To assess how inflation responded to this spending, I relied on “price level fiscal theory,” which has been developed in research by John H. Cochrane of the Hoover Institution. Suppose the government does not plan to finance any percentage of its additional spending by cutting spending or raising taxes. If there is no formal default on Treasury bonds, the “income” must come from inflation above the normal or expected level, which in turn reduces the real (inflation-adjusted) value of outstanding government bonds. Specifically, inflation above 2% per year since mid-2020 can be expected to accumulate into an unexpected rise in the price level, and this accumulation of excess consumer price inflation between May 2020 and July 2022 turns out to be about 11%.
The net public debt in nominal terms corresponds approximately to the part of the public debt, which was 21 trillion dollars in mid-2020 –or 91% of GDP in 2021-. This item subtracts from gross debt the amounts held by trust funds and federal agencies but not the portions held by the Fed—which is reasonable because the Fed’s Treasury and mortgage-backed securities holdings are more or less offset. by the Fed’s nominal liabilities. (You could also adjust for federal debt that is CPI-indexed, but this amount barely represents around 7% of the total).
The unexpected 11% increase in the price level reduced the real value of the net public debt by $2.3 trillion (equivalent to an 11% default on the debt), which translates into effective revenue for the federal government. (Because the increase in the price level was a surprise, it should not have affected the nominal interest rates that the government had to pay on its bonds.)
To pay off the full $4.1 trillion of excess spending, the unexpected rise in the price level needs to be higher: in the range of 19%, rather than 11% (although even this higher figure assumes, perhaps too optimism, that the government will not have more spending hikes in the future). As of July 2022, the required price level accommodation can be achieved with 9.4% inflation over one year, 5.7% average inflation over two years, or 3.5% average inflation over five years.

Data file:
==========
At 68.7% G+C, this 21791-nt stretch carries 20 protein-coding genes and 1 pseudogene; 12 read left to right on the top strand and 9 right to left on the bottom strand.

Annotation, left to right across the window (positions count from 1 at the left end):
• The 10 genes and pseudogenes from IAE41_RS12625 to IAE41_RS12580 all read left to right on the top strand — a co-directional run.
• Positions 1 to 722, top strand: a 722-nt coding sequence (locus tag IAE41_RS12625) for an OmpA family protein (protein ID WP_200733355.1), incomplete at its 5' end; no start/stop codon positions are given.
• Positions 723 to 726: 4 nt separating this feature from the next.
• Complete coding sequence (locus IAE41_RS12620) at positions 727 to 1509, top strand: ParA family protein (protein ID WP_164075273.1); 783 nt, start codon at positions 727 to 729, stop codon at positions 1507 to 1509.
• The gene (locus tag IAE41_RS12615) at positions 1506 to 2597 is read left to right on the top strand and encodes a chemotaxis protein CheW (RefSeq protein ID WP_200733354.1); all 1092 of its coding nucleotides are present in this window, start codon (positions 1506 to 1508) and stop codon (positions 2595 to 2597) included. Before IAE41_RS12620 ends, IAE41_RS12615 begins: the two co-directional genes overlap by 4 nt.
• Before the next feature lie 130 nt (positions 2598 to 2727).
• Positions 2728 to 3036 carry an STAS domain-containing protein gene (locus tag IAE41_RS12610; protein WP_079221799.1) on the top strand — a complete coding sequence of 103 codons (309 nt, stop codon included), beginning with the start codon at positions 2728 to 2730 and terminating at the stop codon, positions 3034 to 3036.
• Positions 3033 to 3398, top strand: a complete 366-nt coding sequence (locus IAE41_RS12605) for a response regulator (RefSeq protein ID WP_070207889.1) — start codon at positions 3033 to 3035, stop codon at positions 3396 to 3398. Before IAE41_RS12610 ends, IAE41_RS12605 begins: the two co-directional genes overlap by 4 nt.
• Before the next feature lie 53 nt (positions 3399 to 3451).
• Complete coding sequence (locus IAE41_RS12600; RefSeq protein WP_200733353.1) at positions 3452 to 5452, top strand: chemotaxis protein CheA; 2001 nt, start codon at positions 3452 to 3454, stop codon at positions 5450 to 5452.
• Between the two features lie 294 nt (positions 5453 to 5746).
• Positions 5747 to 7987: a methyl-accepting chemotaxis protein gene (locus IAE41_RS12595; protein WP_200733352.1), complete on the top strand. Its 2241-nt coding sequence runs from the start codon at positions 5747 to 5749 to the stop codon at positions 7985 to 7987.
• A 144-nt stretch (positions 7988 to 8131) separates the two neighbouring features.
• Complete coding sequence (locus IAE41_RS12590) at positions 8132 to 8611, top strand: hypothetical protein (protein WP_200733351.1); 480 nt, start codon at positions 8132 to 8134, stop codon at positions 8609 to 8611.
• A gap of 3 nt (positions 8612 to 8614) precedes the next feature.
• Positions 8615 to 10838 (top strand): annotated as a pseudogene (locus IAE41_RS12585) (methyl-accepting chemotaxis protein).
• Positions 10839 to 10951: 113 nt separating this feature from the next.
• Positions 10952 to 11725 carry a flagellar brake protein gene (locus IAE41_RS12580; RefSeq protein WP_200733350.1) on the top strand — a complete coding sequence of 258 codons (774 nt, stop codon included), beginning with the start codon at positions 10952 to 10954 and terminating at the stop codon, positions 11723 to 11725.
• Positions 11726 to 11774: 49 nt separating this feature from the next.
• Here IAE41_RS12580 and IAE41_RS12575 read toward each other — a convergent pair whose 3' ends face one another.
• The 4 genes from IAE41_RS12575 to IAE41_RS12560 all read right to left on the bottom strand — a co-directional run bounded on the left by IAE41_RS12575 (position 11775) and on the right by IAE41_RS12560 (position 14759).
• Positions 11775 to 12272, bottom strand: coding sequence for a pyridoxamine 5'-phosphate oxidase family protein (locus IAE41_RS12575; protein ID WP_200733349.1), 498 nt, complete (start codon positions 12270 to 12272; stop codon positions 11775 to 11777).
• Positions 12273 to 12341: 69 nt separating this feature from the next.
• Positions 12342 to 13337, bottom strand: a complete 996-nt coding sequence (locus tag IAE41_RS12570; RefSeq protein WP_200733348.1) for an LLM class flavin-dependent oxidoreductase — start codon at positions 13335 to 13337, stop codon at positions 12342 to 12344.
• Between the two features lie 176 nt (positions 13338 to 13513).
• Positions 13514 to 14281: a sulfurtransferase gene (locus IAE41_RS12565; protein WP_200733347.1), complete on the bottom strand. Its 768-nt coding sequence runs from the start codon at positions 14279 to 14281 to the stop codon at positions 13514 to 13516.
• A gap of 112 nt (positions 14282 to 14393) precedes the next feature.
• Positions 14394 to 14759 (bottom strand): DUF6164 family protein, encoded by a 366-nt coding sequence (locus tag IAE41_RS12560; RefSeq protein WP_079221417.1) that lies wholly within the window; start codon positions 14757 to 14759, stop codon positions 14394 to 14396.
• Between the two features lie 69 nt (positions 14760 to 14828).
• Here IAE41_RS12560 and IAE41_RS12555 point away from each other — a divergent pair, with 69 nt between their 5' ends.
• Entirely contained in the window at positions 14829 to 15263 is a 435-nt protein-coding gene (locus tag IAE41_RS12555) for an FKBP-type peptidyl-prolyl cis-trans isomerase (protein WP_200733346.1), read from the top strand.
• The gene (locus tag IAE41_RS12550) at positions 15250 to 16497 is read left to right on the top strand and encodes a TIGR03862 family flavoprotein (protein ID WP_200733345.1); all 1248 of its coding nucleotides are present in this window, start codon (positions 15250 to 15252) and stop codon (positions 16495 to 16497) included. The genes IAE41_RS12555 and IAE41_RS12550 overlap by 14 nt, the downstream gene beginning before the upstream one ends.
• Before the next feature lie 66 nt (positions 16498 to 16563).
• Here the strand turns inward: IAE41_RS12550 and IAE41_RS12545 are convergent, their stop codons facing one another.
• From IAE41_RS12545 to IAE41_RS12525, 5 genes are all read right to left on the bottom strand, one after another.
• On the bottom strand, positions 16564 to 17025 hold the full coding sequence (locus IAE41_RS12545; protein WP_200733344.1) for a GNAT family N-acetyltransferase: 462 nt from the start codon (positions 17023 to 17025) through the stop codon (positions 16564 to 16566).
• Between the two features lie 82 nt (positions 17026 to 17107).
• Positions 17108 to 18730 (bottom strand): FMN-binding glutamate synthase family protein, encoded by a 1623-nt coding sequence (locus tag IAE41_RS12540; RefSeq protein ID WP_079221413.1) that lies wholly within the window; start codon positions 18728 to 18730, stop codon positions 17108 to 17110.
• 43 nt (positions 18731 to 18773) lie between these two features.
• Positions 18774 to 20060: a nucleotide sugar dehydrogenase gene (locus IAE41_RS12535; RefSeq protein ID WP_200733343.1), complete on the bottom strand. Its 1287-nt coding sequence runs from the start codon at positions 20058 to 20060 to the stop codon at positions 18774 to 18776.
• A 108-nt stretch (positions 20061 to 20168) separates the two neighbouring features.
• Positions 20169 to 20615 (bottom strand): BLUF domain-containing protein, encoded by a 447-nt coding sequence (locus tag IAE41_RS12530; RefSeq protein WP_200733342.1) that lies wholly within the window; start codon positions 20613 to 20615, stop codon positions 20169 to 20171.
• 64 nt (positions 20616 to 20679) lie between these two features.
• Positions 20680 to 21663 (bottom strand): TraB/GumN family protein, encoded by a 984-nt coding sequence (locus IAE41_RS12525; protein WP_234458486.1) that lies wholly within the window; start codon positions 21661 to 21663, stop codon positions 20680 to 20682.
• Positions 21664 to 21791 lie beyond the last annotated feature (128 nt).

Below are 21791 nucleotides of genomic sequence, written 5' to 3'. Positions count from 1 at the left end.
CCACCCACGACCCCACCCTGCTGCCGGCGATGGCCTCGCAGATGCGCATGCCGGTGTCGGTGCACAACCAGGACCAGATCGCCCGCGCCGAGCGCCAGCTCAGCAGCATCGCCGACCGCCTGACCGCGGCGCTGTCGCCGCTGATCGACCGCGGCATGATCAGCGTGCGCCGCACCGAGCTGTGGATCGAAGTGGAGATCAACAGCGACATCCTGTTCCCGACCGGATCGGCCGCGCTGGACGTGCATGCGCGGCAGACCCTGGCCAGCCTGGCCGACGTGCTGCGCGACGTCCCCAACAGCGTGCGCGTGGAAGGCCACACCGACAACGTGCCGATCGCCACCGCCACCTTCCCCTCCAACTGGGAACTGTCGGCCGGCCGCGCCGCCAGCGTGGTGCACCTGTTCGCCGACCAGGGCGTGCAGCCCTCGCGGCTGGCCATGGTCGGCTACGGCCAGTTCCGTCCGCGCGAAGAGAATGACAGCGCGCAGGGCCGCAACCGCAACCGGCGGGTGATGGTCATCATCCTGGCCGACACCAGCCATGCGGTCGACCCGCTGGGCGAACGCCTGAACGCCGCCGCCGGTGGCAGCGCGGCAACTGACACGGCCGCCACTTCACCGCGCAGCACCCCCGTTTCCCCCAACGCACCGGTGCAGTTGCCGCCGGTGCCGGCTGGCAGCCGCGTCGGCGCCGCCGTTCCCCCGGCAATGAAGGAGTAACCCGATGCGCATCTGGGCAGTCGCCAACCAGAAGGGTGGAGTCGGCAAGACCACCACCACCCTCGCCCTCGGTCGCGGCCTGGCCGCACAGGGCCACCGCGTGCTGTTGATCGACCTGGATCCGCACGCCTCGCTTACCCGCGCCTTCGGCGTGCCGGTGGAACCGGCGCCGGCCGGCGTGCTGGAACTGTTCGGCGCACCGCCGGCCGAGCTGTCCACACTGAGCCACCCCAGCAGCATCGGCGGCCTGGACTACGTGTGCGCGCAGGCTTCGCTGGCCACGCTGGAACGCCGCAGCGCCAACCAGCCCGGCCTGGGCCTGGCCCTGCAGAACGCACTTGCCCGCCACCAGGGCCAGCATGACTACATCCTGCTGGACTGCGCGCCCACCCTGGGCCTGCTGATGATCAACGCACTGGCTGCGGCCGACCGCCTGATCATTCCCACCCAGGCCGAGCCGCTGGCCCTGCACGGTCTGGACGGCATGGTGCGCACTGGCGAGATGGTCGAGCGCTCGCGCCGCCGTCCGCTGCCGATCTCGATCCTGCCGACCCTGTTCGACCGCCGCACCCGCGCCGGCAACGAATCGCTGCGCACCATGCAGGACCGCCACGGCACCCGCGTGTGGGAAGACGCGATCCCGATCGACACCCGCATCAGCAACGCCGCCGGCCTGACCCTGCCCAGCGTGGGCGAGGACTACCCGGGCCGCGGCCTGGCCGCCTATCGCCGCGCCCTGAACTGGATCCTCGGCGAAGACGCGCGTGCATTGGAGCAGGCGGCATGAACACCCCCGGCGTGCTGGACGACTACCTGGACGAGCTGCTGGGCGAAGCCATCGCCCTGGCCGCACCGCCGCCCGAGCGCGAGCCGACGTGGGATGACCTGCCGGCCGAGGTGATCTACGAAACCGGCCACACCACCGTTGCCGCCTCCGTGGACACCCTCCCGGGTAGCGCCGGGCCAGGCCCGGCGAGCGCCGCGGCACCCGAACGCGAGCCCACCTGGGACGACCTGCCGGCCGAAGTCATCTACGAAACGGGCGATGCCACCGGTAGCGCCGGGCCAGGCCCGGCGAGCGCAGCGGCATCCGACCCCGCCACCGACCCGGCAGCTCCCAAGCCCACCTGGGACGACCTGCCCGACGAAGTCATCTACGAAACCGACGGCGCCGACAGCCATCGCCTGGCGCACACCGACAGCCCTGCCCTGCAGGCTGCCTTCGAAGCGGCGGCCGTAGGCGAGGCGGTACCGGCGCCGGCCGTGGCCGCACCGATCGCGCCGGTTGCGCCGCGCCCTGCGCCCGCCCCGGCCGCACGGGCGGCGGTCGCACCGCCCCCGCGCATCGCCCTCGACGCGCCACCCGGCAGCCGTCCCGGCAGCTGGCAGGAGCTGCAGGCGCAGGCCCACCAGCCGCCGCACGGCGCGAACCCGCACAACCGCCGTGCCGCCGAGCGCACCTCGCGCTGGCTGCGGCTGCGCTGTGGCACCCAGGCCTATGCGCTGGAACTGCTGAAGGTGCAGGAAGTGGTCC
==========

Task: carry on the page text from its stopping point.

All of these intervals are followed by 2% inflation. The five-year result is not too far from the current bond market implied inflation rate over a five-year horizon. That is, the fiscal strategy is consistent with the expected inflation rates inferred from the five-year yields on conventional and indexed Treasury bonds.
In this way, a plausible argument is that the increase in federal spending triggered by the Covid-19 crisis led to a permanent and unexpected increase in the price level of around 19%. This increase in the price level is a mechanism to finance additional spending related to covid. In a reasonable scenario, the CPI inflation rate declines fairly quickly from its current level of 8.5% and averages around 3.5% over the next five years. Although the rate of inflation eventually returns to 2%, the rise in the price level is permanent.
The bottom line is that while monetary policy was too aggressive for too long, the main culprit for recent high inflation is likely to have been extraordinarily expansionary fiscal policy.
Robert J. Barro, Professor of Economics at Harvard University, is a Nonresident Senior Fellow at the American Institute of Business and a Research Associate at the National Bureau of Economic Research.
Copyright: Project Syndicate, 1995 – 2022